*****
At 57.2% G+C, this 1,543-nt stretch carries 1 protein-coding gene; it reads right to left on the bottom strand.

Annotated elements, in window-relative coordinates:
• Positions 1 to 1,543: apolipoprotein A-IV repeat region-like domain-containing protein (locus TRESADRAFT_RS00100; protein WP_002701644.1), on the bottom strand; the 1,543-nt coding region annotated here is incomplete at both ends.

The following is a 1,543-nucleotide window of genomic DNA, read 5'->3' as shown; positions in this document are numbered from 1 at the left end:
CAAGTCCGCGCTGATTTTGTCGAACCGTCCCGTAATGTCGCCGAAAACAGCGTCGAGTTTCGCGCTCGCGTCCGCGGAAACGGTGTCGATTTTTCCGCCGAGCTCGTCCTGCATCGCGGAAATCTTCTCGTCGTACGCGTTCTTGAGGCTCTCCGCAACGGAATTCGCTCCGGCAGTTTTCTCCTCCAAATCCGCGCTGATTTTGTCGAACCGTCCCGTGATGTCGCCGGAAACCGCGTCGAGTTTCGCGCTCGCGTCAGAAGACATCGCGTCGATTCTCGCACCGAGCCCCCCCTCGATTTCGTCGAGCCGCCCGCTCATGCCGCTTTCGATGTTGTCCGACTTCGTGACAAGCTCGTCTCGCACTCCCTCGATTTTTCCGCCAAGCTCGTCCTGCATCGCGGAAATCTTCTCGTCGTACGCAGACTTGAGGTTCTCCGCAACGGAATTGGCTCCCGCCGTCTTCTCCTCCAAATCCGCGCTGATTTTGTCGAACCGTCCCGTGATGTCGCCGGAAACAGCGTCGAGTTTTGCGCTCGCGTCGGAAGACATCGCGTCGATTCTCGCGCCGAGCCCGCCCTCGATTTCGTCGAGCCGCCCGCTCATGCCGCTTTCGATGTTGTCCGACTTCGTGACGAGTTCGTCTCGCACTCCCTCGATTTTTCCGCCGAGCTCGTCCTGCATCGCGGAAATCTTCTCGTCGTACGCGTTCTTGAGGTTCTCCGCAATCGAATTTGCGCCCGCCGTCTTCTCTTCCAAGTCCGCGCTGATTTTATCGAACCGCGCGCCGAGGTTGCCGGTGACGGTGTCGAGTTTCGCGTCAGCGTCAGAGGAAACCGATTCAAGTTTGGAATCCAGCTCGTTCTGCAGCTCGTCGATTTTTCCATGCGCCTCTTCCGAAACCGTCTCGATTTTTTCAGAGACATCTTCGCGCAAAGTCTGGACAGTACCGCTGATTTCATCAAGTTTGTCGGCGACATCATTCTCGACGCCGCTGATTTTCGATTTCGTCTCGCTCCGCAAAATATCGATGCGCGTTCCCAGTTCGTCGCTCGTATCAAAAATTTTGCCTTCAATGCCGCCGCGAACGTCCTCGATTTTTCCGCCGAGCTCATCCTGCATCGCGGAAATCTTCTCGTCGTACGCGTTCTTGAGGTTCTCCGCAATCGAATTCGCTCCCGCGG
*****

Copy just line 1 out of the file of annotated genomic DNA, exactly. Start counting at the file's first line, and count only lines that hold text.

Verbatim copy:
At 57.2% G+C, this 1,543-nt stretch carries 1 protein-coding gene; it reads right to left on the bottom strand.